The train had pulled in and was getting ready to leave again. Standing at the gate she hadn’t a single cent with which to buy a ticket. Just then a paper aeroplane came flying out of a window on the train, across the barrier and hit her gently on the brow. Along with the ticket collector she laughed heartily when she found a train ticket inside it.

A bronzed hand opened a carriage door. The locomotive started to move. Her dress billowed one last time on the platform before dissolving like a watercolour onto the mirage of the runaway train.

©Gerry O’ Donnell

You

Put your flash fiction pieces in the comments if you want to share them or simply use this technique to see how it works for you. It would be great if you come back and share what worked or didn’t work about it. I won’t be selecting a winner as such but you are welcome to add your names in the comments for a draw for Self-Printed, Writing Gifts and Housewife with a Half-Life in the writing for financial resilience post.

Many thanks once again to Gerry for this great word prompt and wonderful story.

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4 comments

  1. Hi Alison.
    Another great writing prompt. I have really enjoyed this challenge. I stuck to Gerry’s selection of word prompts and included them all, and tried to have a positive outcome too. This is what I wrote:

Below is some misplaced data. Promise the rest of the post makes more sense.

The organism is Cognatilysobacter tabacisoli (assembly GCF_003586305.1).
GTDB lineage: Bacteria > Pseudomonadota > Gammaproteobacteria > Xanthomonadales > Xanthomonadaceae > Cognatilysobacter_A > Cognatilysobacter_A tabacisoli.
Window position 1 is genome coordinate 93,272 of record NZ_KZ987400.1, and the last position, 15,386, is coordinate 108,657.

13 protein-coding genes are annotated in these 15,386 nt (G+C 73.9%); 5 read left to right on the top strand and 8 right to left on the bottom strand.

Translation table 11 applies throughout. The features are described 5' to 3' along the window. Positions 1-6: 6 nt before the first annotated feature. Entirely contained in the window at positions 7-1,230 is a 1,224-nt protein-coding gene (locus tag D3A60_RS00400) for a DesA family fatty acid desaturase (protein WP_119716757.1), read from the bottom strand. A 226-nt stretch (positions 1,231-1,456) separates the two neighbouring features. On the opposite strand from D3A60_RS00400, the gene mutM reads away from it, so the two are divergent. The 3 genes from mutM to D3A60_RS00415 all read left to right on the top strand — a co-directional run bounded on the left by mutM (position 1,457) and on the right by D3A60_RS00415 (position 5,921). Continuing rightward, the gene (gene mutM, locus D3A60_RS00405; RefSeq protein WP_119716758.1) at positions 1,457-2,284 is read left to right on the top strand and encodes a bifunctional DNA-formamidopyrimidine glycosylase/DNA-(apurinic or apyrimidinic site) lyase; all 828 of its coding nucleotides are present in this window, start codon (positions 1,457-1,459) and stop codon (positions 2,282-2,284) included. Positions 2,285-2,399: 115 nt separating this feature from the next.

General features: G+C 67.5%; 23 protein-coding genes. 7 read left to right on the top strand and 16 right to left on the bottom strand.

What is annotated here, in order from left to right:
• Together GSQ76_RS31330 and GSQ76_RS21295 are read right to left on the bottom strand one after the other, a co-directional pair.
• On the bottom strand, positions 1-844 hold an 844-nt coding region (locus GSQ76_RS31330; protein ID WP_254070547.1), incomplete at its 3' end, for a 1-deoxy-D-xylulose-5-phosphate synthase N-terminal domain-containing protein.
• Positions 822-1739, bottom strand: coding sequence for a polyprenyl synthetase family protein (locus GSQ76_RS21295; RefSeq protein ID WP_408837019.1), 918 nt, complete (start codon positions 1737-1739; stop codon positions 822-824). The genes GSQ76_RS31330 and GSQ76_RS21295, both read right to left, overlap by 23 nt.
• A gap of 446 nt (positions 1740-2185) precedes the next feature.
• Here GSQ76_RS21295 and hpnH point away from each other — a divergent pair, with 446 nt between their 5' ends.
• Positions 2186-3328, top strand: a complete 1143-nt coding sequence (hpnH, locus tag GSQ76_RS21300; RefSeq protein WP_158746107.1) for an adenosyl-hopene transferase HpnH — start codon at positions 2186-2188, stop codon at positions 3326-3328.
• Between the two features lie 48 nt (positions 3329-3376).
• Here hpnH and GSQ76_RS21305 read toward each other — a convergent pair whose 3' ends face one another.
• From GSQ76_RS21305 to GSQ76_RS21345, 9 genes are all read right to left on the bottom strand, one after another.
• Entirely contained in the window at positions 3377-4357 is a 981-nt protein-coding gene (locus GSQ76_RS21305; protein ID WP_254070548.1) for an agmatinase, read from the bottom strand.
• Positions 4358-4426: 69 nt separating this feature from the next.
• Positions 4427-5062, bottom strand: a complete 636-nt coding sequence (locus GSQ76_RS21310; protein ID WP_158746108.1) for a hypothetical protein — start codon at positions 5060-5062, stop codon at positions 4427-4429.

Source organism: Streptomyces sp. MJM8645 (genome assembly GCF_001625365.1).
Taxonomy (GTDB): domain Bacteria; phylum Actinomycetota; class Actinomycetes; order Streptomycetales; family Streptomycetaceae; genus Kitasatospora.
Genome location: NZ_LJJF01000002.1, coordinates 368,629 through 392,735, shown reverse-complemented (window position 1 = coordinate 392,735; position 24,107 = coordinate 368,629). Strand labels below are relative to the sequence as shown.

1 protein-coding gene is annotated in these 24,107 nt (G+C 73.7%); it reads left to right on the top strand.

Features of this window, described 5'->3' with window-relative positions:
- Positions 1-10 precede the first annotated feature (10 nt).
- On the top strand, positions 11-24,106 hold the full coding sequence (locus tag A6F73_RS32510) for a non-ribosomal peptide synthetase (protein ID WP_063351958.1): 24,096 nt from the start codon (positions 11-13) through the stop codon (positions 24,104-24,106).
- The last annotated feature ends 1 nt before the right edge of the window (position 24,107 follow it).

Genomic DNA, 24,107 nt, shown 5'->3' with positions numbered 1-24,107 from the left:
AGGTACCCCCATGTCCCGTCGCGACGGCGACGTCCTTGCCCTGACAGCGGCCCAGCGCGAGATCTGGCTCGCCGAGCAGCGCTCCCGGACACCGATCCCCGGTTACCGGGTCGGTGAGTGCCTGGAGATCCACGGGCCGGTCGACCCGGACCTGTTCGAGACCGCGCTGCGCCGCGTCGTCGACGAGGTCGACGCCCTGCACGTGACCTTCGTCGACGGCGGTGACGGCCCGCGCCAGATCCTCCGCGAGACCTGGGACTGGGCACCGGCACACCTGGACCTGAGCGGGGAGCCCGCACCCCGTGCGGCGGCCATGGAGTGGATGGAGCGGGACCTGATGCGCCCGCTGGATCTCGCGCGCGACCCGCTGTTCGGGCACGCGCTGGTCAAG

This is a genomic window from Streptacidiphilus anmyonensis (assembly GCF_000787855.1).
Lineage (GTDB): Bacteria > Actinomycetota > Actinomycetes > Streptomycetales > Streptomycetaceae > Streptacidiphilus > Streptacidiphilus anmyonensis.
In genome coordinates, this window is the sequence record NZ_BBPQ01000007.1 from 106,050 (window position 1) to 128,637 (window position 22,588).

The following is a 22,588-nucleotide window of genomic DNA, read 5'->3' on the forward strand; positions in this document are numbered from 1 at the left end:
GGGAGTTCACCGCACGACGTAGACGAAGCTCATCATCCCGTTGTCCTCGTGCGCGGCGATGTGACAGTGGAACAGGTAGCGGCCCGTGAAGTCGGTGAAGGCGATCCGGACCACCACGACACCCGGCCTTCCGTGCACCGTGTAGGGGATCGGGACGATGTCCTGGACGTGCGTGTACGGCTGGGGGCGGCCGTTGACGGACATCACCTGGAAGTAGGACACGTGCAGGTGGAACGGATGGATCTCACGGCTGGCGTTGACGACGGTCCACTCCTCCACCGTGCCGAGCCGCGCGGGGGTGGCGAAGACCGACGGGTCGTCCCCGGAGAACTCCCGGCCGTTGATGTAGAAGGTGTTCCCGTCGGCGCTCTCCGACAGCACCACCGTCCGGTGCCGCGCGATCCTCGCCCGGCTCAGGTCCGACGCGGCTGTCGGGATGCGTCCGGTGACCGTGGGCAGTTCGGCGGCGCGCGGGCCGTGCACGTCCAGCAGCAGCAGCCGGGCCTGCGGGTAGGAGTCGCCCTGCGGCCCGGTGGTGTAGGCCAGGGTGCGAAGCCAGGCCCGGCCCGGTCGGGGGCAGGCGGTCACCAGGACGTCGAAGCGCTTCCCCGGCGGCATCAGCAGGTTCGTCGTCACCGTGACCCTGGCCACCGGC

A Journey of Hope

    It had been the usual hectic week, only now on the train home for the weekend, did I find time to open my post. The week had got away from me, lurching by taxi from one meeting to another, to finalise the launch of my clients’ TV series. The matriarch of the production had flexed her diva muscles, refusing to meet and greet with an influential journalist whom “she didn’t like the look of”. I’d regretted my inexperience and struggled with persuasive reasoning. She finally relinquished her self importance long enough to surrender to my insincere flattery.

    My head was still throbbing from the excess of beer and champagne that I had initially shunned and eventually clamoured for as my body relaxed into the launch party last night. My head soon lost control to the giddy relief the free bar had brought. I looked up from the repetitive correspondence and glanced out at the regimented lines of grapevines. The Kent countryside still seemed an unlikely producer of wine, surely wine came from the sunny mysticism of French vineyards.

    I glanced at my watch, yearning for my station to be the next stop but realising there was another five to endure. Mindlessly I opened the next envelope, the “Personal” mark top left, obscured by my inattentiveness. The handwriting jumped up and clouted me hard. This note had my absolute attention.

    My daughter was alive. She wanted to come home. She was alive.

    Two whole years of wondering at an end. I imagined her smile, her soft hair as I hugged her. I started to read through the tears. The prized boyfriend long gone leaving her homeless on the very streets I whizzed along to meetings. I never noticed what lay on the pavements from the comfort of the black cab. She wanted to come home; she wanted to be our daughter again. I could barely breathe as joyous relief escaped from every pore. I would go home, tell Miranda and we would go and collect her together. I almost missed my stop. Suddenly my brain registered my sports car in the spot I had left it on Monday. I got off the train, realising the return train to London was approaching on the opposite platform. I couldn’t wait any longer. I ran over the bridge, puffing hard as I jumped on.

    I had to find her now, no time to collect Miranda. The letter was dated Tuesday. She wanted her Dad to collect her. I knew she would still be there waiting for me. I yearned there would be no regret.